On Wednesday, National Statistician John Pullinger replied to a Parliamentary question from Conservative MP William Wragg, who had asked how many migrants who had arrived since 2004 are now living in different parts of the UK.
The figures he sent, which came from the Annual Population Survey, had all been released previously, but not in this form, and they had not all been added up. The estimate that 1,955,000 EU migrants living in the UK in 2014 had arrived in the previous decade allowed for "two million EU migrants" headlines.
Mr Wragg said that the figures demonstrated that the UK does not have control over its immigration system and should leave the EU.
The figures also showed that at the end of 2014, a total of 1.5 million non-EU migrants who had arrived in the previous decade were living in the UK.
The figures were also broken down into smaller areas, with London having the largest number of EU migrants who arrived between 2004 and 2014, at 633,000, 292,000 of whom were in inner London.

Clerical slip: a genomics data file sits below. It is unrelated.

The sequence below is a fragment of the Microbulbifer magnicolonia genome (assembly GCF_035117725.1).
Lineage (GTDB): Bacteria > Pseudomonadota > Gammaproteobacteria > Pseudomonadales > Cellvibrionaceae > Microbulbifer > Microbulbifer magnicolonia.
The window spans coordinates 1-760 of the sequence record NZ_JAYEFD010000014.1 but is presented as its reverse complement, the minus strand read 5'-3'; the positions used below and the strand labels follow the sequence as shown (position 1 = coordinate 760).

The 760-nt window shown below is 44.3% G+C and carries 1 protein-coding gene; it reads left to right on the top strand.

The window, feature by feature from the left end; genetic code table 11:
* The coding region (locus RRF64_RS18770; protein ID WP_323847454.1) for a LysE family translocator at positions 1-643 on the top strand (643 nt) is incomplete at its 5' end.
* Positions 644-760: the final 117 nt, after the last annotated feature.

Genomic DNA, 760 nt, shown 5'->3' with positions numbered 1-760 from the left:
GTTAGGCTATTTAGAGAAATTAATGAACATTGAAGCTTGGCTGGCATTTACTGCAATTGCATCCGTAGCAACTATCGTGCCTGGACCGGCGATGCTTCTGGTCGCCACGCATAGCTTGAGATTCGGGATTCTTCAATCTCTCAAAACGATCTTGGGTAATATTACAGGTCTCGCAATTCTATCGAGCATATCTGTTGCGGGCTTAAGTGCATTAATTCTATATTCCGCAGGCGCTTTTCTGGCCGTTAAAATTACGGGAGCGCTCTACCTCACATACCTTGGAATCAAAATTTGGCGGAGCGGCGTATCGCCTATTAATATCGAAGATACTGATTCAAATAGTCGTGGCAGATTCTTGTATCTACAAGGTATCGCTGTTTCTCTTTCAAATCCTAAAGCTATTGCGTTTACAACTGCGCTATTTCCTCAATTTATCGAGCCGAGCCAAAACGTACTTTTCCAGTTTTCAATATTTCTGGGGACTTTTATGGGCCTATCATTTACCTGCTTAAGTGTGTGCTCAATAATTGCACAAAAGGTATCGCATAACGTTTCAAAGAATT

The south-east of England had 214,000, the east of England had 168,000, while the north-west of England had 154,000. Scotland had a total of 134,000.
But these are probably not the figures you are used to seeing for long-term migration. We usually quote the net migration figures, which are based on the numbers of people arriving minus the numbers leaving.
The net migration figures show the flow of long-term migrants in and out of the UK, while the latest figures show the total number of EU migrants in the UK at a particular point.
They tell us that of the approximately three million migrants from the EU currently living in the UK - about two thirds of them arrived in the 10 years since 2004, the year that the Czech Republic, Estonia, Cyprus, Latvia, Lithuania, Hungary, Malta, Poland, Slovakia and Slovenia joined the EU.